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GUCHA An Internet-based Parallel Computing System Using Java


GUCHA: An Internet-based Parallel Computing System Using Java
L. F. Lau, A. L. Ananda, G. Tan, W. F. Wong School of Computing National University of Singapore 3 Science Drive 2, Singapore 117543 {laulf, ananda, gtan, wongwf}@comp.nus.edu.sg
Gucha* is a system developed for harnessing the immense computational resource available in the Internet for parallel processing. In this paper, existing systems that make use of Java for network parallel computing are presented and categorized. Next, the requirements and goals of an effective parallel computing system in the Internet environment are singled out. These serve as the blueprint for the development of the Gucha system. Its infrastructure and features, namely ease of use, heterogeneity, portability, security, fault tolerance, load balancing and scalability are discussed. Lastly, experimental results from the running of several parallel applications in the Gucha environment are presented. Based on the results, the types of parallel applications that would be well suited for running in Gucha are identified.

Keywords: Java, parallel processing, load balancing, task placement, heterogeneous computing system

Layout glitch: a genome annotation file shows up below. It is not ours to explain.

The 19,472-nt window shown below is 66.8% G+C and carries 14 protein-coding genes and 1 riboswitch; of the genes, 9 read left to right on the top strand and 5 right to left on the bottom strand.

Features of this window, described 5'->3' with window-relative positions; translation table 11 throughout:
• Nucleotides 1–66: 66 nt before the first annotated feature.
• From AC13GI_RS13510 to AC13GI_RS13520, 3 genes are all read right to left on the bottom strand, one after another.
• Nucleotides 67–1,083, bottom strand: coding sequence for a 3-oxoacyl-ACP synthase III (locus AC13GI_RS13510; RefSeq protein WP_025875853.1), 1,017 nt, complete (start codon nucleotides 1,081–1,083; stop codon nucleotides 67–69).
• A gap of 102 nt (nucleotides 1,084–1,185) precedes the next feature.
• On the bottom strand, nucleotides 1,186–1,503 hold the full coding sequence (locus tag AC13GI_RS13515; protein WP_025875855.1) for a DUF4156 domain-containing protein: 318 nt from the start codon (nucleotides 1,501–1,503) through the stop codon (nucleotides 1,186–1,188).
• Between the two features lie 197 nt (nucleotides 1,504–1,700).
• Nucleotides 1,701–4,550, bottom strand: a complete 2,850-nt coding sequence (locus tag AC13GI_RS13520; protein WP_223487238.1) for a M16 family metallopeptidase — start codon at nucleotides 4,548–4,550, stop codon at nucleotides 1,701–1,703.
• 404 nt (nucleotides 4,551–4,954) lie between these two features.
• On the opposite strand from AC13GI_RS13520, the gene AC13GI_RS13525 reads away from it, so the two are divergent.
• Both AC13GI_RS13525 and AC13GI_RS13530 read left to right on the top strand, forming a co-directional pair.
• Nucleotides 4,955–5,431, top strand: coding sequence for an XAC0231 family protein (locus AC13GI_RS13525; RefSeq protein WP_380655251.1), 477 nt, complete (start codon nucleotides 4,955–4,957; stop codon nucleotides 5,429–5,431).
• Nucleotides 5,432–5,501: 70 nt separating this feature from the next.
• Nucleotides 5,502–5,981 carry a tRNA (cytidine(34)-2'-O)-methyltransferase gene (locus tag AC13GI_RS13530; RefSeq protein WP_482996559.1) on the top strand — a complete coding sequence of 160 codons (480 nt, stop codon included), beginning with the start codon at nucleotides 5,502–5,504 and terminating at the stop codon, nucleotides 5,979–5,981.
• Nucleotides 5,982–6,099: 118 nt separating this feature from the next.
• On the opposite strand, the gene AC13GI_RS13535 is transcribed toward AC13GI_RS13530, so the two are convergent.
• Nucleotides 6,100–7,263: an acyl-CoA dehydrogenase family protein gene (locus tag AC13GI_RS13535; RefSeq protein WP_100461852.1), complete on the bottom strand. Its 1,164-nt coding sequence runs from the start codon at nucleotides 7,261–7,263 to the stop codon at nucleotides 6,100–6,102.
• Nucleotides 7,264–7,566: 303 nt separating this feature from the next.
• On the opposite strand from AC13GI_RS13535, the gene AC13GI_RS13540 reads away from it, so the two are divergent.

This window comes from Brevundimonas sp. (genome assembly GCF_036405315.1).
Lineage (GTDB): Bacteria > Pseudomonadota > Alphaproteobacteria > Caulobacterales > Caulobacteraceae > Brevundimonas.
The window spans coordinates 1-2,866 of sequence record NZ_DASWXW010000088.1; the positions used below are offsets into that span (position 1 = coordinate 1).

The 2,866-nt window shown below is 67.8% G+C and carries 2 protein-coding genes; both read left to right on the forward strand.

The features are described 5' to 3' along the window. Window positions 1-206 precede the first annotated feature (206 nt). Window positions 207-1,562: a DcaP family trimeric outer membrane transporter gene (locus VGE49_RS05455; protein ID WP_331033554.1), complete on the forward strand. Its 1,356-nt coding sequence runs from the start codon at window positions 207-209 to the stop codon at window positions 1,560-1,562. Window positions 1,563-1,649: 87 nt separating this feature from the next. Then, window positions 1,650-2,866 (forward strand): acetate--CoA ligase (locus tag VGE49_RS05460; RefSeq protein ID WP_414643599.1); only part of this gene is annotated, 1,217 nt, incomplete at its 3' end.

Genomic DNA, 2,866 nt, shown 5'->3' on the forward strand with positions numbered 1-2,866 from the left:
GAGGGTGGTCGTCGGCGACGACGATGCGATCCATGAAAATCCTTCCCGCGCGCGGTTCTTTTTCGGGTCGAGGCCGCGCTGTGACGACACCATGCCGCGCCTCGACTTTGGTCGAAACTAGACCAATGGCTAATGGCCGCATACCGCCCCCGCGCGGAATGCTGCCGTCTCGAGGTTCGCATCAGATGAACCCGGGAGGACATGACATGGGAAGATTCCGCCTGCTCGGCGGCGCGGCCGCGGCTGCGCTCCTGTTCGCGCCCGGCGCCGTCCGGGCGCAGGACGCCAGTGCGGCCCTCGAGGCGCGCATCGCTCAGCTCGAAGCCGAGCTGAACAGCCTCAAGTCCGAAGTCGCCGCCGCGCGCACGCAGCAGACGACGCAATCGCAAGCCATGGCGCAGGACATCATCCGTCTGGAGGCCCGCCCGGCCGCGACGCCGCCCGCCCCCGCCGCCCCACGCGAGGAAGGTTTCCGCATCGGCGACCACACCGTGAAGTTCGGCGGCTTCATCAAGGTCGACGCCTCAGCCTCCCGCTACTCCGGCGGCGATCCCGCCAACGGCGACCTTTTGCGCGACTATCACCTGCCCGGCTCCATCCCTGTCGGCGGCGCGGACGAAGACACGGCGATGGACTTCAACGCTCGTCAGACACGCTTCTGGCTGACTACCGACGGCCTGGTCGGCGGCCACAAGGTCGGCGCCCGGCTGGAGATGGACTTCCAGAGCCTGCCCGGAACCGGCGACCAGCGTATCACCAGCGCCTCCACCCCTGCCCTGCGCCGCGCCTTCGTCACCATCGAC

1. Introduction
The exponential growth of Internet in recent years has linked tens of millions of computers together. The combined computational power of even a small fraction of this pool of machines, which are idle most of the time, is many times more than what a central parallel supercomputer can offer. In fact, there have been many successful attempts to solve complicated mathematics and scientific problems by tapping this gigantic computational resource. However, harnessing the resources of Internet-based computers for parallel computing is by no means an easy task. It introduces new difficulties and problems that have never been addressed by parallel computing in LAN (local area network) environment.

Gucha is developed to provide Internet-based parallel computing with the objective of addressing the difficulties that such a computing environment might impose. In particular, the project aims to create an infrastructure to support parallel computations in an Internet-based

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Gucha in Sanskrit language means cluster. 1

environment and provide programming interface that could enable programmers to develop parallel applications with ease.

In the next section, existing implementations of parallel computing systems using Java are given. Critiques of these implementations follow. In section 3, the design overview of Gucha and the requirements for effective parallel computing in Internet environment are discussed. This is followed by a discussion of the implementation of Gucha in section 4. Next, experimental results based on the running of parallel applications in Gucha environment are presented.

2. Parallel Computing Systems Using Java
Java, a programming language designed from ground up with networking in mind, is set to become one of the most important and widely used languages in the Internet era. Its popularity has surged with the phenomenal growth of Internet. With its cross-platform, secure, objectoriented, and network-centric features, it is ideally suited to address the issues of parallel computing in Internet-based environment.